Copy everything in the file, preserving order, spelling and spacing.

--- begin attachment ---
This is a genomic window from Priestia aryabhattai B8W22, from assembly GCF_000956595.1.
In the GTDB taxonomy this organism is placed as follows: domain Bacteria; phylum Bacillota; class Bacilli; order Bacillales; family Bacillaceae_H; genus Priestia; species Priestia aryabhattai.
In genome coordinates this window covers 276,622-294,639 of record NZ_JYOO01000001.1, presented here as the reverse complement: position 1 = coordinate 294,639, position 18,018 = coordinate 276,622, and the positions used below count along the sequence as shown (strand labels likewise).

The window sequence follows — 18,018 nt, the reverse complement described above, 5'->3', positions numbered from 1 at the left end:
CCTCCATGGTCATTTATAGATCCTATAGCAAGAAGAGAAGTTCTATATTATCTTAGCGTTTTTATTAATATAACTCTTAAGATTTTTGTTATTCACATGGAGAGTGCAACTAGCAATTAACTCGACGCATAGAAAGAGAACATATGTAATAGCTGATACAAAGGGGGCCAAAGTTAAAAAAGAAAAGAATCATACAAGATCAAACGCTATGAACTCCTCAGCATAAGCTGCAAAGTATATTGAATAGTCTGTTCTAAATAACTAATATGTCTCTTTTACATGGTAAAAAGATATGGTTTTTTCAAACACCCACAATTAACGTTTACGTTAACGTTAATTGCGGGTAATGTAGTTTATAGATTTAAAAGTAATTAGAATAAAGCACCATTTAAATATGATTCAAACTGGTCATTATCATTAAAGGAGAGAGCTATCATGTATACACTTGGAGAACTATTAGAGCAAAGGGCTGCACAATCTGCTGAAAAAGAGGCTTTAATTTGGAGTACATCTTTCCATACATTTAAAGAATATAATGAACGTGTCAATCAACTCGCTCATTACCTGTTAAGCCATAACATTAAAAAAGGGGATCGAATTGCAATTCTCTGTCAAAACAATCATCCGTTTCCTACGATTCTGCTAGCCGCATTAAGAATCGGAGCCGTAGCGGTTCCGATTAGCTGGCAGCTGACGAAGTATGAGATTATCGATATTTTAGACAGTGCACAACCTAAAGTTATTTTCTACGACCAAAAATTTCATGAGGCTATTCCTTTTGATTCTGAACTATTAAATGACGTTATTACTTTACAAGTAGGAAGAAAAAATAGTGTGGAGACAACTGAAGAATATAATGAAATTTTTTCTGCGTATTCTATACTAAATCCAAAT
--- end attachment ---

This is a genomic window from Priestia aryabhattai B8W22, from assembly GCF_000956595.1.
In the GTDB taxonomy this organism is placed as follows: domain Bacteria; phylum Bacillota; class Bacilli; order Bacillales; family Bacillaceae_H; genus Priestia; species Priestia aryabhattai.
In genome coordinates this window covers 276,622-294,639 of record NZ_JYOO01000001.1, presented here as the reverse complement: position 1 = coordinate 294,639, position 18,018 = coordinate 276,622, and the positions used below count along the sequence as shown (strand labels likewise).

The window sequence follows — 18,018 nt, the reverse complement described above, 5'->3', positions numbered from 1 at the left end:
CCTCCATGGTCATTTATAGATCCTATAGCAAGAAGAGAAGTTCTATATTATCTTAGCGTTTTTATTAATATAACTCTTAAGATTTTTGTTATTCACATGGAGAGTGCAACTAGCAATTAACTCGACGCATAGAAAGAGAACATATGTAATAGCTGATACAAAGGGGGCCAAAGTTAAAAAAGAAAAGAATCATACAAGATCAAACGCTATGAACTCCTCAGCATAAGCTGCAAAGTATATTGAATAGTCTGTTCTAAATAACTAATATGTCTCTTTTACATGGTAAAAAGATATGGTTTTTTCAAACACCCACAATTAACGTTTACGTTAACGTTAATTGCGGGTAATGTAGTTTATAGATTTAAAAGTAATTAGAATAAAGCACCATTTAAATATGATTCAAACTGGTCATTATCATTAAAGGAGAGAGCTATCATGTATACACTTGGAGAACTATTAGAGCAAAGGGCTGCACAATCTGCTGAAAAAGAGGCTTTAATTTGGAGTACATCTTTCCATACATTTAAAGAATATAATGAACGTGTCAATCAACTCGCTCATTACCTGTTAAGCCATAACATTAAAAAAGGGGATCGAATTGCAATTCTCTGTCAAAACAATCATCCGTTTCCTACGATTCTGCTAGCCGCATTAAGAATCGGAGCCGTAGCGGTTCCGATTAGCTGGCAGCTGACGAAGTATGAGATTATCGATATTTTAGACAGTGCACAACCTAAAGTTATTTTCTACGACCAAAAATTTCATGAGGCTATTCCTTTTGATTCTGAACTATTAAATGACGTTATTACTTTACAAGTAGGAAGAAAAAATAGTGTGGAGACAACTGAAGAATATAATGAAATTTTTTCTGCGTATTCTATACTAAATCCAAAT